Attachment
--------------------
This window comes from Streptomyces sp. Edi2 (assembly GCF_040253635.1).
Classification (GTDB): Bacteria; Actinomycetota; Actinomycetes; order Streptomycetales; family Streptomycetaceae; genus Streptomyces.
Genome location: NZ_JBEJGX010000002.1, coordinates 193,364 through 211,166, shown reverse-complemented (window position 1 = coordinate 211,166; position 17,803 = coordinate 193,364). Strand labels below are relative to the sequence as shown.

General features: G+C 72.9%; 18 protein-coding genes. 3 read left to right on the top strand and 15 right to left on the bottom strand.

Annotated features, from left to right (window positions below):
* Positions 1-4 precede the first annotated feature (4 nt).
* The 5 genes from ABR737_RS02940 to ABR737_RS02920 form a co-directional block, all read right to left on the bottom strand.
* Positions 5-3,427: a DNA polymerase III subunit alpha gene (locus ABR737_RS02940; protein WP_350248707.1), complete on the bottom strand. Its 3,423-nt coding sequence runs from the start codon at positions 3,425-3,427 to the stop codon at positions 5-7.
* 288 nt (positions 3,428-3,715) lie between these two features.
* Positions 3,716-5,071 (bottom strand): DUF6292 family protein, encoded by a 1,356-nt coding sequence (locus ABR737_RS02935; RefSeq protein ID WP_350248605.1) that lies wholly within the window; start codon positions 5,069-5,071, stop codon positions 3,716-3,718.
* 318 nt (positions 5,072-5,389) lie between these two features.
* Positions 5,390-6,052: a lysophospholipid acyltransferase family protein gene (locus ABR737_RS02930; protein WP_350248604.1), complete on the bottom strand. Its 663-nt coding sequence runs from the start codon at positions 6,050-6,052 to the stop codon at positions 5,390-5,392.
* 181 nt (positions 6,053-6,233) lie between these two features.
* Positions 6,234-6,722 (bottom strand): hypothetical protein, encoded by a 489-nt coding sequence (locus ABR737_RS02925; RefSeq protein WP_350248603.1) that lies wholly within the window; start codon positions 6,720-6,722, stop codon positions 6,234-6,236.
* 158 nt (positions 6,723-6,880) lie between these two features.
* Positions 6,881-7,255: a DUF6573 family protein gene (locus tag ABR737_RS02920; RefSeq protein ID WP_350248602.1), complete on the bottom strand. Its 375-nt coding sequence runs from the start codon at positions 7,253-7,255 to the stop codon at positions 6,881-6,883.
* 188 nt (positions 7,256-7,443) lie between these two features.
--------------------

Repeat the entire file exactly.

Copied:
This window comes from Streptomyces sp. Edi2 (assembly GCF_040253635.1).
Classification (GTDB): Bacteria; Actinomycetota; Actinomycetes; order Streptomycetales; family Streptomycetaceae; genus Streptomyces.
Genome location: NZ_JBEJGX010000002.1, coordinates 193,364 through 211,166, shown reverse-complemented (window position 1 = coordinate 211,166; position 17,803 = coordinate 193,364). Strand labels below are relative to the sequence as shown.

General features: G+C 72.9%; 18 protein-coding genes. 3 read left to right on the top strand and 15 right to left on the bottom strand.

Annotated features, from left to right (window positions below):
* Positions 1-4 precede the first annotated feature (4 nt).
* The 5 genes from ABR737_RS02940 to ABR737_RS02920 form a co-directional block, all read right to left on the bottom strand.
* Positions 5-3,427: a DNA polymerase III subunit alpha gene (locus ABR737_RS02940; protein WP_350248707.1), complete on the bottom strand. Its 3,423-nt coding sequence runs from the start codon at positions 3,425-3,427 to the stop codon at positions 5-7.
* 288 nt (positions 3,428-3,715) lie between these two features.
* Positions 3,716-5,071 (bottom strand): DUF6292 family protein, encoded by a 1,356-nt coding sequence (locus ABR737_RS02935; RefSeq protein ID WP_350248605.1) that lies wholly within the window; start codon positions 5,069-5,071, stop codon positions 3,716-3,718.
* 318 nt (positions 5,072-5,389) lie between these two features.
* Positions 5,390-6,052: a lysophospholipid acyltransferase family protein gene (locus ABR737_RS02930; protein WP_350248604.1), complete on the bottom strand. Its 663-nt coding sequence runs from the start codon at positions 6,050-6,052 to the stop codon at positions 5,390-5,392.
* 181 nt (positions 6,053-6,233) lie between these two features.
* Positions 6,234-6,722 (bottom strand): hypothetical protein, encoded by a 489-nt coding sequence (locus ABR737_RS02925; RefSeq protein WP_350248603.1) that lies wholly within the window; start codon positions 6,720-6,722, stop codon positions 6,234-6,236.
* 158 nt (positions 6,723-6,880) lie between these two features.
* Positions 6,881-7,255: a DUF6573 family protein gene (locus tag ABR737_RS02920; RefSeq protein ID WP_350248602.1), complete on the bottom strand. Its 375-nt coding sequence runs from the start codon at positions 7,253-7,255 to the stop codon at positions 6,881-6,883.
* 188 nt (positions 7,256-7,443) lie between these two features.